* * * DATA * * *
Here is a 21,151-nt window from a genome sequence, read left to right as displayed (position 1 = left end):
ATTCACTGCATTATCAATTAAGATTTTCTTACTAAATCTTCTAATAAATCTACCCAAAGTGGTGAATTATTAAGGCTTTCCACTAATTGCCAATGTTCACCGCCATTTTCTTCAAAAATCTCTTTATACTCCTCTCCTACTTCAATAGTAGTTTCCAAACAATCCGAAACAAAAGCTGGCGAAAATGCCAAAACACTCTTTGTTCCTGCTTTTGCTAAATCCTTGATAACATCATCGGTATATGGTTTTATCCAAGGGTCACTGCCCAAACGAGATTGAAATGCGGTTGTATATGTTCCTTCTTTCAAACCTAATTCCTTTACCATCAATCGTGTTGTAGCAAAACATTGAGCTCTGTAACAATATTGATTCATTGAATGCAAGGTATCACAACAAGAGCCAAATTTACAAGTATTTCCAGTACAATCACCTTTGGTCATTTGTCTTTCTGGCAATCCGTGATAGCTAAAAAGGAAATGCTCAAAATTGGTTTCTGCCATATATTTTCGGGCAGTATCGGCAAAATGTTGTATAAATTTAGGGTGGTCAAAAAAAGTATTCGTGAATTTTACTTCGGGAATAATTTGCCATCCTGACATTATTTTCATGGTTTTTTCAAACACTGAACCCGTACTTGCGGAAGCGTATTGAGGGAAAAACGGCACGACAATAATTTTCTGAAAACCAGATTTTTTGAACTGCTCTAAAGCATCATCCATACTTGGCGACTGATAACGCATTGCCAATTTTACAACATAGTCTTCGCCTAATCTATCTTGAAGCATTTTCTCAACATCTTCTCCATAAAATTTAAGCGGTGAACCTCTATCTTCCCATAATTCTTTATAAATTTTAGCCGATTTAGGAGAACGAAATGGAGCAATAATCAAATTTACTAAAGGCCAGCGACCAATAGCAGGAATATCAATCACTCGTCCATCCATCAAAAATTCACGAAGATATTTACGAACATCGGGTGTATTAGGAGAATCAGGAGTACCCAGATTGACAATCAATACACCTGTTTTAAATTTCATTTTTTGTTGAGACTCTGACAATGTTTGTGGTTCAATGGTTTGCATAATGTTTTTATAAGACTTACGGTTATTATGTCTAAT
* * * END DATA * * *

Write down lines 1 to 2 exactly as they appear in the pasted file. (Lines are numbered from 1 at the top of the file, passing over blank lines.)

Here is a 21,151-nt window from a genome sequence, read left to right as displayed (position 1 = left end):
ATTCACTGCATTATCAATTAAGATTTTCTTACTAAATCTTCTAATAAATCTACCCAAAGTGGTGAATTATTAAGGCTTTCCACTAATTGCCAATGTTCACCGCCATTTTCTTCAAAAATCTCTTTATACTCCTCTCCTACTTCAATAGTAGTTTCCAAACAATCCGAAACAAAAGCTGGCGAAAATGCCAAAACACTCTTTGTTCCTGCTTTTGCTAAATCCTTGATAACATCATCGGTATATGGTTTTATCCAAGGGTCACTGCCCAAACGAGATTGAAATGCGGTTGTATATGTTCCTTCTTTCAAACCTAATTCCTTTACCATCAATCGTGTTGTAGCAAAACATTGAGCTCTGTAACAATATTGATTCATTGAATGCAAGGTATCACAACAAGAGCCAAATTTACAAGTATTTCCAGTACAATCACCTTTGGTCATTTGTCTTTCTGGCAATCCGTGATAGCTAAAAAGGAAATGCTCAAAATTGGTTTCTGCCATATATTTTCGGGCAGTATCGGCAAAATGTTGTATAAATTTAGGGTGGTCAAAAAAAGTATTCGTGAATTTTACTTCGGGAATAATTTGCCATCCTGACATTATTTTCATGGTTTTTTCAAACACTGAACCCGTACTTGCGGAAGCGTATTGAGGGAAAAACGGCACGACAATAATTTTCTGAAAACCAGATTTTTTGAACTGCTCTAAAGCATCATCCATACTTGGCGACTGATAACGCATTGCCAATTTTACAACATAGTCTTCGCCTAATCTATCTTGAAGCATTTTCTCAACATCTTCTCCATAAAATTTAAGCGGTGAACCTCTATCTTCCCATAATTCTTTATAAATTTTAGCCGATTTAGGAGAACGAAATGGAGCAATAATCAAATTTACTAAAGGCCAGCGACCAATAGCAGGAATATCAATCACTCGTCCATCCATCAAAAATTCACGAAGATATTTACGAACATCGGGTGTATTAGGAGAATCAGGAGTACCCAGATTGACAATCAATACACCTGTTTTAAATTTCATTTTTTGTTGAGACTCTGACAATGTTTGTGGTTCAATGGTTTGCATAATGTTTTTATAAGACTTACGGTTATTATGTCTAAT